I build a number of sites with Pintail, including projectmallard.org and yelp.io. Some of these sites I build and upload manually. Others are hooked up to continuous deployment. I’ve been using python-github-webhooks on my server, which is a very simple tool to receive GitHub notifications and do stuff in response. What I was doing in response was building sites with Pintail.

The problem with this approach is that GitHub wants endpoints to respond within 30 seconds. And although building Mallard with Pintail is fast, there are things you don’t want to block on. In particular, you don’t want network operations to hold things up. At the very least, building requires updating one git repository, and possibly more. The seemingly simple yelp.io configuration pulls in two more git repositories. (Yes, it’s that easy.)

So I needed a job queue. I don’t want to just background the build tasks, because then I could end up starting a new build before a previous build finished, and down that path lies madness. I looked into using AMQP queues or using a full-blown CI tool like Buildbot. But I wanted something simple that didn’t involve a lot of new software on my servers. (Side note: I’m building a handful of relatively small sites with fairly low traffic. If you’re doing more, go use a tool like Buildbot and ignore the rest of this post.)

What I finally decided to do was to manage a simple build queue with mkfifo. I have a program that creates a FIFO and reads from it indefinitely, triggering builds when it receives data. Slightly stripped down version:

wdir=/var/pintail

rm -f "$wdir/queue"
mkfifo "$wdir/queue"
chmod a+w "$wdir/queue"

while read repo <"$wdir/queue"; do
    if [ "x$repo" = "xyelp.io" ]; then
        git='https://github.com/projectmallard/yelp.io.git'
    # Other sites get elif statements here.
    else
        continue
    fi
    if [ ! -d "$wdir/$repo" ]; then
        (cd "$wdir" && git clone "$git")
    else
        (cd "$wdir/$repo" && git pull -r)
    fi

    outdir="$repo"-$(date +%Y-%m-%d)-$(uuidgen)
    mkdir -p "/var/www/$outdir"
    (cd "$wdir/$repo" &&
        LANG=en_US.utf-8 scl enable python33 -- pintail build -v -o "/var/www/$outdir" &&
        cd "/var/www" &&
        ln -sf "$outdir" "$repo".new &&
        mv -T "$repo".new "$repo"
    ) 2>&1 >> "$wdir/$repo"-log
done   

Now the only thing my hook endpoints actually do is write a line to the FIFO. Importantly, the build process only looks for known strings in the FIFO, and ignores any other input. It doesn’t, for example, execute arbitrary commands placed in the FIFO. So the worst an attacker could do is trigger builds (potentially resulting in a DoS).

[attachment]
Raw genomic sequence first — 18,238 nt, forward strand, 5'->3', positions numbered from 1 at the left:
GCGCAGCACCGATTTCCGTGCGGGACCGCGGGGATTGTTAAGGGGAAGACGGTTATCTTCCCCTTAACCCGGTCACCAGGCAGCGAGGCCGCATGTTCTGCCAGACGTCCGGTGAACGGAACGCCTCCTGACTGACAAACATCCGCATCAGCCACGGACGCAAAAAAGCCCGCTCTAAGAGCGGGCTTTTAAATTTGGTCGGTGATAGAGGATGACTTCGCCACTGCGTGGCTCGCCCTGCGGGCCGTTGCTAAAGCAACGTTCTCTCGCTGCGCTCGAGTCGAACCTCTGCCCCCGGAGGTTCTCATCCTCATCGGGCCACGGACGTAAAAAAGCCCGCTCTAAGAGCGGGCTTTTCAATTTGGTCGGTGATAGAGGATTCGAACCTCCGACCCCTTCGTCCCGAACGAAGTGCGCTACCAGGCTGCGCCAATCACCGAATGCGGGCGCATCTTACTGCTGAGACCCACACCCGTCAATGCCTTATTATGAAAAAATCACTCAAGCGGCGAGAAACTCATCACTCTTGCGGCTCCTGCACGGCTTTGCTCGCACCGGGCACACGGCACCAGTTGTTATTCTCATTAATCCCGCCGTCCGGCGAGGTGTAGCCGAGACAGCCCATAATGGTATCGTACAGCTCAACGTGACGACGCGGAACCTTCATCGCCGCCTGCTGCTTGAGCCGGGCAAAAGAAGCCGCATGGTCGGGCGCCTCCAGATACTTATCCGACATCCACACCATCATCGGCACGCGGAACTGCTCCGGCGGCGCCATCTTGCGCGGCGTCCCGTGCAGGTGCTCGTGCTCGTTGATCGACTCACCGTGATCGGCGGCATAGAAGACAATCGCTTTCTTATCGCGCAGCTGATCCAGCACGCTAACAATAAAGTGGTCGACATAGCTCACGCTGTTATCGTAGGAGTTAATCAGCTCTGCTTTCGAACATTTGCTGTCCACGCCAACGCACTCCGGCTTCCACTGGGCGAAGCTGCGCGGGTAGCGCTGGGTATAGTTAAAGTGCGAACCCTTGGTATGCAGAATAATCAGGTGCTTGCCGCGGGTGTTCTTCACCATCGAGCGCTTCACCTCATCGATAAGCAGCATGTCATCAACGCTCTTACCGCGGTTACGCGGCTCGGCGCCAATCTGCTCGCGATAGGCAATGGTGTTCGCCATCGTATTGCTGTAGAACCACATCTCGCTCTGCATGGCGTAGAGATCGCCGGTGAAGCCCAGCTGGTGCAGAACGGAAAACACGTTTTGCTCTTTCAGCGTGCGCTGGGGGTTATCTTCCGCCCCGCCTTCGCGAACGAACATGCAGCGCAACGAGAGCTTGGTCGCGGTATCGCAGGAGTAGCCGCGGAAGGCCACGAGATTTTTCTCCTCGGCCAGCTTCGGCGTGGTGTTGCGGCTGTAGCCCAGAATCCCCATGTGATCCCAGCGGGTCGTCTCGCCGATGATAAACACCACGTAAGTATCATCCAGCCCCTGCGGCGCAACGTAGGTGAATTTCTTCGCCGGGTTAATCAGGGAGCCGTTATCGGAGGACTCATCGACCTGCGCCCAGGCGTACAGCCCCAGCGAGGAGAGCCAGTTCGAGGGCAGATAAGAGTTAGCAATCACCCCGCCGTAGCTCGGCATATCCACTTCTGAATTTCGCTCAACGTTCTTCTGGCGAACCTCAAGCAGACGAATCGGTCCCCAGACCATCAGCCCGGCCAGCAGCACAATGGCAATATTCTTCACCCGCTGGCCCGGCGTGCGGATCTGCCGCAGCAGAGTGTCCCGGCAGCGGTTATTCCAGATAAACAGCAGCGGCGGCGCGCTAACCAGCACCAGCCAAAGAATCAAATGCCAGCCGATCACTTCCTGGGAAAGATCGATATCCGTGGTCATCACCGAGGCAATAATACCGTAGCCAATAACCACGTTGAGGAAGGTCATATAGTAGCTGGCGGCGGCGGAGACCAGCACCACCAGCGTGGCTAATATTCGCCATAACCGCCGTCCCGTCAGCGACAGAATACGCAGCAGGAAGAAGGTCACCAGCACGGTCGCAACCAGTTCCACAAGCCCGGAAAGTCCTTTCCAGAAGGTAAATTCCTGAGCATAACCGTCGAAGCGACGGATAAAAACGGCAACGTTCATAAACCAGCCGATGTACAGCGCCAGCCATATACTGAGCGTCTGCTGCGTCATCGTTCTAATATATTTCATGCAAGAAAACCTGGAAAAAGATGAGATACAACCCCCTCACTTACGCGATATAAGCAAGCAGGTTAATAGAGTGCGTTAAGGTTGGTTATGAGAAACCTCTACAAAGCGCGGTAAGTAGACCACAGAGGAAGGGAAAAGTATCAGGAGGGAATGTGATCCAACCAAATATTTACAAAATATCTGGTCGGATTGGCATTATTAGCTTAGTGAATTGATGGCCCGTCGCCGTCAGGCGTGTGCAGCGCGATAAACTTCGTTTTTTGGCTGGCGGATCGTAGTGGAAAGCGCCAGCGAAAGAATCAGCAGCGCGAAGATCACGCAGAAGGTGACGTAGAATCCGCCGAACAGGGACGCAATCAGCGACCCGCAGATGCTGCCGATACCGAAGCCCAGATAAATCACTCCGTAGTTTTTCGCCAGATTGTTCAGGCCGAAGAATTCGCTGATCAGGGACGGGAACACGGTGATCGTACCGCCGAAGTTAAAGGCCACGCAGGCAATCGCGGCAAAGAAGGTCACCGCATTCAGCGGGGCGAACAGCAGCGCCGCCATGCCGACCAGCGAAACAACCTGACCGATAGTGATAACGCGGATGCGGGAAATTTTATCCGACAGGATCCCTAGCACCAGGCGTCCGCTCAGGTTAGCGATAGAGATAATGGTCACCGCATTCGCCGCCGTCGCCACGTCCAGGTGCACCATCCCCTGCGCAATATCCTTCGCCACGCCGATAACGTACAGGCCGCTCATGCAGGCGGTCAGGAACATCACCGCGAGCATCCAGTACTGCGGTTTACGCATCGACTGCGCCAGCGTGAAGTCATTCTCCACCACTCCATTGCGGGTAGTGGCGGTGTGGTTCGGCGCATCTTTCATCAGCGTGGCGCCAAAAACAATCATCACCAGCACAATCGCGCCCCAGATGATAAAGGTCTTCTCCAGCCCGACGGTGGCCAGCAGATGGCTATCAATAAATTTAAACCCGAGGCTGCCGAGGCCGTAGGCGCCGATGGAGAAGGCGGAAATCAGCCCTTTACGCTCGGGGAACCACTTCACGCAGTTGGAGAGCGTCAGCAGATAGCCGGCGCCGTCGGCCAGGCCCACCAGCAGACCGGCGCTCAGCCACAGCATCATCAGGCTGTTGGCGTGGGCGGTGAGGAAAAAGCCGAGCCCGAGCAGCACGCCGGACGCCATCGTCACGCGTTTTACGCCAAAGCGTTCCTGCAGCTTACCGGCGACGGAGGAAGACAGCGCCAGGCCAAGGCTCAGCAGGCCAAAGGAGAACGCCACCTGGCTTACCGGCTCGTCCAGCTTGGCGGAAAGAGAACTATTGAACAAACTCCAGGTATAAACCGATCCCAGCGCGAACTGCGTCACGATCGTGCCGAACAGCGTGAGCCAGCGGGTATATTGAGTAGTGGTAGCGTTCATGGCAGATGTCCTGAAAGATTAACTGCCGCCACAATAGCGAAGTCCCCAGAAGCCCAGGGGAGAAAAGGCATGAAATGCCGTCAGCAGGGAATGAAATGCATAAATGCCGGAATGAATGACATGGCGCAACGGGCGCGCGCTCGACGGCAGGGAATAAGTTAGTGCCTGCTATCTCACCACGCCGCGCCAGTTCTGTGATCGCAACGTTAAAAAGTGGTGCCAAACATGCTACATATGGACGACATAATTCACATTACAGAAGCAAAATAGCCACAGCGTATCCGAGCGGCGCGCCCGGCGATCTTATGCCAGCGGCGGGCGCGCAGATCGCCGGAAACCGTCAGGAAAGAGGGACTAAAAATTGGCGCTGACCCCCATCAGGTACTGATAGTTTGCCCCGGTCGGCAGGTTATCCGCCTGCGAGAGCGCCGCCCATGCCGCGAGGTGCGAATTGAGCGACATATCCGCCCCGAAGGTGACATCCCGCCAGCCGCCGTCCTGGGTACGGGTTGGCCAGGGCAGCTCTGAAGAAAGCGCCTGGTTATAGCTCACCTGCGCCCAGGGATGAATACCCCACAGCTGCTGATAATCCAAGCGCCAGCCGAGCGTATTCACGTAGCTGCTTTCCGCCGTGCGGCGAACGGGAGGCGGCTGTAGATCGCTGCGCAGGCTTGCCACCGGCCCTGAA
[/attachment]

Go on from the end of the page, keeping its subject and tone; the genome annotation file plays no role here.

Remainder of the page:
This script has one other trick: It uses symlinks to atomically update sites. The actual built site is in a unique directory named with the actual site name, the date, and a uuid. The actual directory pointed to by my httpd config files is a symlink. Overwriting a symlink with mv -T is an atomic operation, so your site is never half-updated or half-broken. This is a trick I learned at a previous employer, where it was very very important that our very very large documentation site was updated exactly as our release announcement went out.

Lately I’ve been working on Pintail, a documentation site generator built on top of Mallard, Yelp, and the various other tools we’ve developed over the years. Pintail grew out of the tool that used to build projectmallard.org from Mallard sources. But it’s grown a lot to be able to handle general documentation sites. I want GNOME to be able to use Pintail for its documentation site. I want other projects to be able to use it too.

One of the more compelling features, and something many documentation site generators don’t handle, is that Pintail can pull in different git repositories for different directories. Small projects can get away with having all their docs in one repository. Large projects like GNOME can’t. Here’s a snippet of what the configuration for help.gnome.org might look like:

[/users/gnome-help/stable/]
git_repository = git://git.gnome.org/gnome-user-docs
git_branch = master
git_directory = gnome-help/C/

Pintail’s native format is Mallard, but you can add in support for other formats pretty easily. There’s Docbook support, for example, and I’d like to add AsciiDoc support using asciidoctor-mallard.